Accidents Risk in Wet-Weather Conditions

bag-graph
Back to School Tips to keep your kid’s safe
September 12, 2017
Show all
Accident during rain

As the rainy season is upon us in California it is important to remember that driving risk increases in wet-weather conditions. To maximize your driving safety, be aware of the road conditions, reduce speed appropriately, and be prepared for unexpected situations to reduce your risk of car accidents and injury.

Pre-season checkup: Make sure your vehicle is in prime condition to maximize you and your family’s safety.

  1. Check your tire’s tread and for proper inflation: The tread on your tire is important to displace water on the road and allow your tire proper traction. This will help avoid hydroplaning in wet conditions. During the first hour of rain oils on the road rise creating a slippery surface which increases your risk of hydroplaning and bring involved in a car accident.
  2. Check your brakes: Squealing or grinding when you brake can indicate the need for new brake pads or rotor resurfacing.
  3. Check your lights: The headlights, emergency flashers, directional signals, taillights and brake lights. Make sure they work and are clean. Cleaning them off can make a difference in their light quality and could be the difference between arriving safely or being in an accident during rainy or foggy conditions.
  4. Check your windshield wipers: Are your wipers functioning properly? Blades that streak should be replaced.

While driving in wet conditions it is important to remember a few key points:

  1. Turn on your lights: Rather during the day or at night, you should always have your lights on while raining. This allows other vehicles to see you and is the law in many states.
  2. Take your time: Slow down and keep a 5-second difference between you and the car in front of you. This can prevent hydroplaning and potential accidents or injury.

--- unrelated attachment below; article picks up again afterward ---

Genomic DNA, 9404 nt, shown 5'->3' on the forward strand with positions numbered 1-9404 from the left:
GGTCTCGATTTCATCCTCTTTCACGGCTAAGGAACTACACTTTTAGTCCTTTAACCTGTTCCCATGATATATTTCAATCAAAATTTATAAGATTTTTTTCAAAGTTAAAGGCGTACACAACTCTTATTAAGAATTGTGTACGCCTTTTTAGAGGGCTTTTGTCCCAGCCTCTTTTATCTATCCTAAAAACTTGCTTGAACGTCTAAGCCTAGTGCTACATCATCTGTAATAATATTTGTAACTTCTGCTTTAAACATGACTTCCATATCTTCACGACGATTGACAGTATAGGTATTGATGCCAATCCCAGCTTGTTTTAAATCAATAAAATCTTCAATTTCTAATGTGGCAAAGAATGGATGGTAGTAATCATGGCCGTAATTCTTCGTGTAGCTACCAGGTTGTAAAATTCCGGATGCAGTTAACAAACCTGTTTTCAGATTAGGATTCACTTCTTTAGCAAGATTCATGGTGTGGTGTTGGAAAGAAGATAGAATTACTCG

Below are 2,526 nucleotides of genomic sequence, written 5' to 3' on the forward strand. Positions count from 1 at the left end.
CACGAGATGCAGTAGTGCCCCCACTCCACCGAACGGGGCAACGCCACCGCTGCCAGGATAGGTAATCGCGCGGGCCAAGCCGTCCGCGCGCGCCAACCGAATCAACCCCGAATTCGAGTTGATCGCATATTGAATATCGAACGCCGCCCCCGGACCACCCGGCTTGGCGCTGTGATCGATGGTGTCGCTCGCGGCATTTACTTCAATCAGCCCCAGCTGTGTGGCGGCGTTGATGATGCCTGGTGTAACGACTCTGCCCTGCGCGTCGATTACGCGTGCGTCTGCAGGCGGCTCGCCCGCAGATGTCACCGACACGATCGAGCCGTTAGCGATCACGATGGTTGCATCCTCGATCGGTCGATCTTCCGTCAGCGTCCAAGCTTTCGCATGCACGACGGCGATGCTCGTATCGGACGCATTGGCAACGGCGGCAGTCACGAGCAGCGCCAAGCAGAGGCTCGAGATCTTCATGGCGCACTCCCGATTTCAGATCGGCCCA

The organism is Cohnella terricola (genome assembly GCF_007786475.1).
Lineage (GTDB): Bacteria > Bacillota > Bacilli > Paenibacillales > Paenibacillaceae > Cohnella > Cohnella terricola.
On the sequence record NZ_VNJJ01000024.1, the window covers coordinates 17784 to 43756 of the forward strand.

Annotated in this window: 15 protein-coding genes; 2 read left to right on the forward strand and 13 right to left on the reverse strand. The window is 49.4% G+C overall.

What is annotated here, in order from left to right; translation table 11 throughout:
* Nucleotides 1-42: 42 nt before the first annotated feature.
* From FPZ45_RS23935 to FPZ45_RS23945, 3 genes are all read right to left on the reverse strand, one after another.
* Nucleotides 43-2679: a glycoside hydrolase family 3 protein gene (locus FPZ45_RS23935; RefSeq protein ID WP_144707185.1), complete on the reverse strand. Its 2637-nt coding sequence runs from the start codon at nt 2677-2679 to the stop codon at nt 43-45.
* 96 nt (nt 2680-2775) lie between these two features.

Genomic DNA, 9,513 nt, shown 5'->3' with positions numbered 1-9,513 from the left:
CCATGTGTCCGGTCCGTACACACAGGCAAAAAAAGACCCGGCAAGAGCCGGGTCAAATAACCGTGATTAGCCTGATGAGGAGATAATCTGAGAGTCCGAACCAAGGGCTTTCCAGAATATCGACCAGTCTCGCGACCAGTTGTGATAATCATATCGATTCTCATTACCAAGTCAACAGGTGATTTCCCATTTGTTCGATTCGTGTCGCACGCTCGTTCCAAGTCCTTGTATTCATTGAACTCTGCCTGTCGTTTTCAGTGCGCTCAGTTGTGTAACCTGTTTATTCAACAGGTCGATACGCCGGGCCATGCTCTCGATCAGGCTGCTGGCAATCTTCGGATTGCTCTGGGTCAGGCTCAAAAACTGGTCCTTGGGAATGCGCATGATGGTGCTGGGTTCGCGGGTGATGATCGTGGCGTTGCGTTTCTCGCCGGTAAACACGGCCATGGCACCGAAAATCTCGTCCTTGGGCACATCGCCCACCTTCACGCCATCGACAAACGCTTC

3. Be prepared if you do hydroplane: Hydroplaning can occur at speeds as low as 35 mph. Do: Stay calm, steer the wheel in the direction that you want the front of the car to go in, ease off the gas, and gently apply pressure to the brakes. Do Not: Oversteer the vehicle by turning hard in one direction and do not slam on the brakes.
  4. Turn around if you see deep or moving water: This is a dangerous situation for many reasons and is not a risk worth taking or bring involved in a mudslide.

What happens if you do get into an accident:

  1. Assess the situation: If the situation looks to be dangerous and there are multiple cars “piling up” stay in your vehicle until it is safe to exit. When you leave your vehicle, make sure that you are standing out of danger from other cars on the road to avoid a collision and injury. Preferably, behind a guardrail.
  2. Call the police and file a report: The police report serves as a record of the incident. You never know what the other person is going to say or do after the accident. The report will help to establish fault in the accident. It’s important to remember that having a police report does not mean that you need to file a claim it just provides an account of what happens and protects you if you have been injured in the accident.
  3. Get appropriate medical attention after a car or motorcycle accident: If you experience any discomfort (pain, headaches, numbness, tingling, tightness, stiffness, weakness, etc.) get checked out. It can take days, weeks, or even months for injuries to manifest into pain. For this reason, it is important to seek proper medical attention from your chiropractor or primary care medical doctor regardless of the severity of the auto accident or injury because many injuries may not have symptoms for days or weeks after a collision which is why being evaluated by a qualified medical professional after an accident is always a good idea.

Been involved in a car or motorcycle accident?

Questions regarding your car or motorcycle accident? Call us at (949)-470-4757

Leave a Reply

Your email address will not be published. Required fields are marked *